Require officers to undergo training — including scenario-based training — on the following topics on at least a quarterly basis and involve the community — including youth of color — in their design and implementation:
- Implicit bias
- Procedural justice
- Relationship-based policing
- Community interaction
- Crisis intervention, mediation, conflict resolution, and rumor control
- Appropriate engagement with youth
- Appropriate engagement with LGBTQ, transgender and gender nonconforming individuals
- Appropriate engagement with individuals who are english language learner
- Appropriate engagement with individuals from different religious affiliations
- Appropriate engagement with individuals who are differently abled
- De-escalation and minimizing the use of force
Require current and prospective police officers to undergo mandatory implicit racial bias testing, including testing for bias in shoot/don’t shoot decision-making, and develop a clear policy for considering an officer’s level of racial bias in:
- law enforcement certification
- the hiring process
- performance evaluations
- decisions about whether an officer should be deployed to communities of color
More information available via Campaign Zero.
Predictive Policing on the Police:
Rather than using technology to police communities, data can be used to police the police. Data on use of force, complaints & lawsuits can be used to identify officers who most likely to shoot someone next and prevent it from happening. Use the methodology to save lives. A 2019 study examined this concept.
Divest in Law Enforcement, Invest in Community Programs:
Investing in alternatives to police as crime prevention strategies works. Local resources should be moved away from programs that threaten communities to instead community-based alternative systems that support our people, that feed our people, that ensure we have jobs, and housing — the things we need to take care of ourselves and our communities. A 2017 study revealed that for every 10 additional community organizations in a city:
- Reduces the murder rate by 9%
- Reduces violent crime rate by 6%
- Reduces property crime rate by 4%
Police Oversight Boards:
Oversight boards or civilian–police oversight agencies operating in the United States are primarily associated with large municipal police agencies. Although these institutions differ in size, responsibilities, and other ways, they follow three primary models:
- Investigator-focused models enlist non-police civilian investigators to look into complaints against officers. These agencies tend to have individuals with specialized training.
- Review-focused models oversee internal affairs investigations and make recommendations about operations to police. These review boards tend to be staffed by volunteers and community members — an approach that can make the board seem more responsive to the community.
- Auditing model agencies fall in between the first two models and focus attention on broad patterns of officer misconduct rather than individual incidents.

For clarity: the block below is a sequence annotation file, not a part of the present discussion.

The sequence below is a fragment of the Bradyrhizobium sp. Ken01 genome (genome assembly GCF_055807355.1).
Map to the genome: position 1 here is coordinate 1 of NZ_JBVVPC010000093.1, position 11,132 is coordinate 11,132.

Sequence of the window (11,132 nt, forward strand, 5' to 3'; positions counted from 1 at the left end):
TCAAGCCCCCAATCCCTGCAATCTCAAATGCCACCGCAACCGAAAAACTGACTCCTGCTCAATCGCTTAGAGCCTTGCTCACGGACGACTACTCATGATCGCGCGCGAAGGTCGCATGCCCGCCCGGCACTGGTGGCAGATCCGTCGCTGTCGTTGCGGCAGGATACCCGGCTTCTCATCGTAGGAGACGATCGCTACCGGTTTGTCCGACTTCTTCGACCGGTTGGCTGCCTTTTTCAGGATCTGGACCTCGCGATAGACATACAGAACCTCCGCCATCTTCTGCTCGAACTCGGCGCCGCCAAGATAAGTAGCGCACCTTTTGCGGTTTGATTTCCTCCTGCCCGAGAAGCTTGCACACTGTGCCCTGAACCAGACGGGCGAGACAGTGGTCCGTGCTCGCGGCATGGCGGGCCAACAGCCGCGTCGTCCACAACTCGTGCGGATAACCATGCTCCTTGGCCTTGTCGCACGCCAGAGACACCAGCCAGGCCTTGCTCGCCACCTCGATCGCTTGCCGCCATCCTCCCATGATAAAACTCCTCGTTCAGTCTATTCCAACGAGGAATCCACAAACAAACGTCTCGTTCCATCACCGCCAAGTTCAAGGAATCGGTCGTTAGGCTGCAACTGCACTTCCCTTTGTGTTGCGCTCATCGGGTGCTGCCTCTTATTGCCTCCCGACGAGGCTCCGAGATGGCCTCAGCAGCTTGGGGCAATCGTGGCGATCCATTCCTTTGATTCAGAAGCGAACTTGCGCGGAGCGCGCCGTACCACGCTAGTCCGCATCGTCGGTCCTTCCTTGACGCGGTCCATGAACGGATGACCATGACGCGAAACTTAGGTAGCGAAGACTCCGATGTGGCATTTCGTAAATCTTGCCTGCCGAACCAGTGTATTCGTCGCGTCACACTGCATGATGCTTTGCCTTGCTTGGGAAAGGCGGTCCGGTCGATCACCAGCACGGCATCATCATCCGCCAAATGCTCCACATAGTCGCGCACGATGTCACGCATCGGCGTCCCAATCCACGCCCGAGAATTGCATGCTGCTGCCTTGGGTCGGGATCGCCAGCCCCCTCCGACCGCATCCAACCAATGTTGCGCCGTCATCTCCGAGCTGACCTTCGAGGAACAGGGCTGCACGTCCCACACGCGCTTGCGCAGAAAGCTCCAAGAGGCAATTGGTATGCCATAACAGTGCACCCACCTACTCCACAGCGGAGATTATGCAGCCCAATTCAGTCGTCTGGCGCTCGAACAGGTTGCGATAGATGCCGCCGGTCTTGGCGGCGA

Civilian oversight boards are not a catch-all solution to excessive police force, but they can help to hold police accountable and reduce instances of the unnecessary use of force. Effective oversight boards also hold the promise of enhancing public safety and renewing public trust in police, especially within black communities. But not all boards work equally well. A number of factors further or undercut the effectiveness of civilian oversight boards. Effective boards must:
- Have independence from law enforcement — which is necessary to ensure unbiased reviews of cases.
- The authority to either discipline officers or recommend discipline of officers that department leaders will then enforce.
- Have sufficient resources of funding and manpower to effectively oversee departmental activities.
- Resources and authority to maintain accurate data, and foster robust relationships with city officials and community members.
- Representation from over-policed neighborhoods and marginalized communities, and a clear application and nominating process
- Publicly noticed and scheduled meetings where community can attend, observe, and testify
- Although it is the most expensive type of oversight body, the investigator-focused model is best equipped to enforce police accountability, because this type has the expertise, authority, and independence necessary to conduct credible and thorough investigations.
Establish non-police alternatives to 911 calls involving people with mental illness:
For example, 1 in 5 of the 911 calls in Eugene, OR are diverted to mental health first responders instead of police to respond. A success being scaled in Portland. A 2018 Wall Street Journal story provides more information.
End Opposition to Criminal Justice Reform Efforts in Florida’s State Legislature:
There is bipartisan support for criminal justice reform policies in the legislature among lawmakers. This includes sentencing reform, second-look provisions for judges, mandatory minimum repeals, retroactivity, gain time reform, direct file, drug free zones, ending the arrest of children, filming of police interrogations, among many other reforms. Click here for a list of those proposals during the 2020 legislative session. However, these policies consistently fail due to opposition by the Florida Sheriffs Association (FSA), Florida Prosecuting Attorneys Association (FPAA), and Florida Police Chiefs Association. Sheriffs and Police Chiefs need to end their opposition to such policies and support overdue reforms to Florida’s draconian criminal legal system.